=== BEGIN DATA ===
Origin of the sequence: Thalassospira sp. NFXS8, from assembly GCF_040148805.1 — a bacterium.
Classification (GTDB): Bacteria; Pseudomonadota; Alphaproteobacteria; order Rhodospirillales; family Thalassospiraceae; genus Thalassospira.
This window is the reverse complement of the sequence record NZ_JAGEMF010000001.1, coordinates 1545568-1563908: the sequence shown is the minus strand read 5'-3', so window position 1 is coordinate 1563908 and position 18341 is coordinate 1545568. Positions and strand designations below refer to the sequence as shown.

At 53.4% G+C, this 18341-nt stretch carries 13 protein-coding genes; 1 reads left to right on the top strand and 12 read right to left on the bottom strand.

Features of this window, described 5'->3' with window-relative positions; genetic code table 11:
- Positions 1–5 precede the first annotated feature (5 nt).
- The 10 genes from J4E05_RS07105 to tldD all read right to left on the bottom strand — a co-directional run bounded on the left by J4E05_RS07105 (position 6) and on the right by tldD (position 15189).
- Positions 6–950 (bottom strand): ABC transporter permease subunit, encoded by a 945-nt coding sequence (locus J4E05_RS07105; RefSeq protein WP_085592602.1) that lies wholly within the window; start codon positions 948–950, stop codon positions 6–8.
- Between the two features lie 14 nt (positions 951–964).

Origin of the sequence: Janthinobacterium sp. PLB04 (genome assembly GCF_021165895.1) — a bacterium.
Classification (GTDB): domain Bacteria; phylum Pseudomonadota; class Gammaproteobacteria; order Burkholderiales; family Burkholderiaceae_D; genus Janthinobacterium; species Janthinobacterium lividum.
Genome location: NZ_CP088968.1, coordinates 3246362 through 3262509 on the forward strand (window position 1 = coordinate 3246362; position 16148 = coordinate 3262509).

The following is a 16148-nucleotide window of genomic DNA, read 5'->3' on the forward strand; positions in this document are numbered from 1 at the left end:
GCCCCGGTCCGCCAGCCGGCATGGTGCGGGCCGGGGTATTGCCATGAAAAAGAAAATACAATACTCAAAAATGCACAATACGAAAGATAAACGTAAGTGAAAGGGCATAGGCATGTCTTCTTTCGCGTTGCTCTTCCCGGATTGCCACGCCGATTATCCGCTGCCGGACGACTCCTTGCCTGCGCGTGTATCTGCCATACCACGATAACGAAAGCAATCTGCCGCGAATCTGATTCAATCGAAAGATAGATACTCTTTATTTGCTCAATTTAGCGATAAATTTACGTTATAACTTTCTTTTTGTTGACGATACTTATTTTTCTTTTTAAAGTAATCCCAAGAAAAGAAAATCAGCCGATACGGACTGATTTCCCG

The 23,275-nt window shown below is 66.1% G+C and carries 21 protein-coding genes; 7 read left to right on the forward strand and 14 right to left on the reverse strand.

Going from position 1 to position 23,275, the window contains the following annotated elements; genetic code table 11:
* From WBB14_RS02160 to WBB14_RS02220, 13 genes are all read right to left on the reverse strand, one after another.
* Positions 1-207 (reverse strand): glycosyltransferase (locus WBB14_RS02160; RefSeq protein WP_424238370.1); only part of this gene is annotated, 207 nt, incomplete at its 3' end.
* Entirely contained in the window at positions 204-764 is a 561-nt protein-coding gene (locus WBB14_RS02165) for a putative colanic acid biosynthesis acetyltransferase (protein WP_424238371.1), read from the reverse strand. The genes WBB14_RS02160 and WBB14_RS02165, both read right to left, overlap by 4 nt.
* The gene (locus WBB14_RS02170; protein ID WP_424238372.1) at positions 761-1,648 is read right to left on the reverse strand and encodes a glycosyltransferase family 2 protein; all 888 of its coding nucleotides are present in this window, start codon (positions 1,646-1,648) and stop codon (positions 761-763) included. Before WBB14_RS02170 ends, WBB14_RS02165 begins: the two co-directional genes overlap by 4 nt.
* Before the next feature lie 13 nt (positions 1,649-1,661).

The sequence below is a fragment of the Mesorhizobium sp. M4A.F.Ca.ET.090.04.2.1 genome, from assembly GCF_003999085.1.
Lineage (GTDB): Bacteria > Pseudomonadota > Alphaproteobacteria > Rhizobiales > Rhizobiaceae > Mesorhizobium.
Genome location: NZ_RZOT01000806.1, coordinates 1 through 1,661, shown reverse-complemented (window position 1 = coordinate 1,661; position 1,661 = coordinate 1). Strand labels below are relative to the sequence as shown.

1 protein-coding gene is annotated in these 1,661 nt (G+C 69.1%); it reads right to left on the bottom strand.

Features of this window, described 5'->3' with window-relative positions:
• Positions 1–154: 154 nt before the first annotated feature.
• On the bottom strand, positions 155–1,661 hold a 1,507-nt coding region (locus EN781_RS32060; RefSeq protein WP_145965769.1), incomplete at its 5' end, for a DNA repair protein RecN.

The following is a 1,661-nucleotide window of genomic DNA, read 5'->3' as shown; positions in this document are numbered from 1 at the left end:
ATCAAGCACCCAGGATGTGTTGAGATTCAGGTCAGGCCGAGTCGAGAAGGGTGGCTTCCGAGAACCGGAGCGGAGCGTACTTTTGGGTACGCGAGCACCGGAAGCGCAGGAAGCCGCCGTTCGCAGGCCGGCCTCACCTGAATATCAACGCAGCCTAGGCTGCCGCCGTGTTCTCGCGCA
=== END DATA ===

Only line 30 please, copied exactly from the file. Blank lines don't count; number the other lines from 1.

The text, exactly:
ATCAAGCACCCAGGATGTGTTGAGATTCAGGTCAGGCCGAGTCGAGAAGGGTGGCTTCCGAGAACCGGAGCGGAGCGTACTTTTGGGTACGCGAGCACCGGAAGCGCAGGAAGCCGCCGTTCGCAGGCCGGCCTCACCTGAATATCAACGCAGCCTAGGCTGCCGCCGTGTTCTCGCGCA